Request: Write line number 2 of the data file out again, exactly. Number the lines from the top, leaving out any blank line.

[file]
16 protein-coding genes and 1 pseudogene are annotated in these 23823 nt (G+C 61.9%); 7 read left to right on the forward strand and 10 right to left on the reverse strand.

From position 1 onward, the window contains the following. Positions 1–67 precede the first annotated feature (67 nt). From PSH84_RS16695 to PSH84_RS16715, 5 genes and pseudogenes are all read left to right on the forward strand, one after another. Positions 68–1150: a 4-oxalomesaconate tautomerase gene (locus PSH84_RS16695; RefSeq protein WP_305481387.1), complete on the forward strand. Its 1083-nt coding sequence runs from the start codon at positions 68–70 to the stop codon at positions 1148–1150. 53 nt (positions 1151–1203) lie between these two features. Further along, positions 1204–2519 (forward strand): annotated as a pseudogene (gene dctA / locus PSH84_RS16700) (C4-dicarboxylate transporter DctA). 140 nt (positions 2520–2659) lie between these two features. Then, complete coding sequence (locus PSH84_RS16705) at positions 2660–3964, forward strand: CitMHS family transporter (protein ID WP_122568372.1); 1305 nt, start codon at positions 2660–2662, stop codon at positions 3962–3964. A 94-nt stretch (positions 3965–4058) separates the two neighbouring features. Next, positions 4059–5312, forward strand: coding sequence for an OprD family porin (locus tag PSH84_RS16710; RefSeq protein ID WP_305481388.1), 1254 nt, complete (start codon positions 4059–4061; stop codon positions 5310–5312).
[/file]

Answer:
From position 1 onward, the window contains the following. Positions 1–67 precede the first annotated feature (67 nt). From PSH84_RS16695 to PSH84_RS16715, 5 genes and pseudogenes are all read left to right on the forward strand, one after another. Positions 68–1150: a 4-oxalomesaconate tautomerase gene (locus PSH84_RS16695; RefSeq protein WP_305481387.1), complete on the forward strand. Its 1083-nt coding sequence runs from the start codon at positions 68–70 to the stop codon at positions 1148–1150. 53 nt (positions 1151–1203) lie between these two features. Further along, positions 1204–2519 (forward strand): annotated as a pseudogene (gene dctA / locus PSH84_RS16700) (C4-dicarboxylate transporter DctA). 140 nt (positions 2520–2659) lie between these two features. Then, complete coding sequence (locus PSH84_RS16705) at positions 2660–3964, forward strand: CitMHS family transporter (protein ID WP_122568372.1); 1305 nt, start codon at positions 2660–2662, stop codon at positions 3962–3964. A 94-nt stretch (positions 3965–4058) separates the two neighbouring features. Next, positions 4059–5312, forward strand: coding sequence for an OprD family porin (locus tag PSH84_RS16710; RefSeq protein ID WP_305481388.1), 1254 nt, complete (start codon positions 4059–4061; stop codon positions 5310–5312).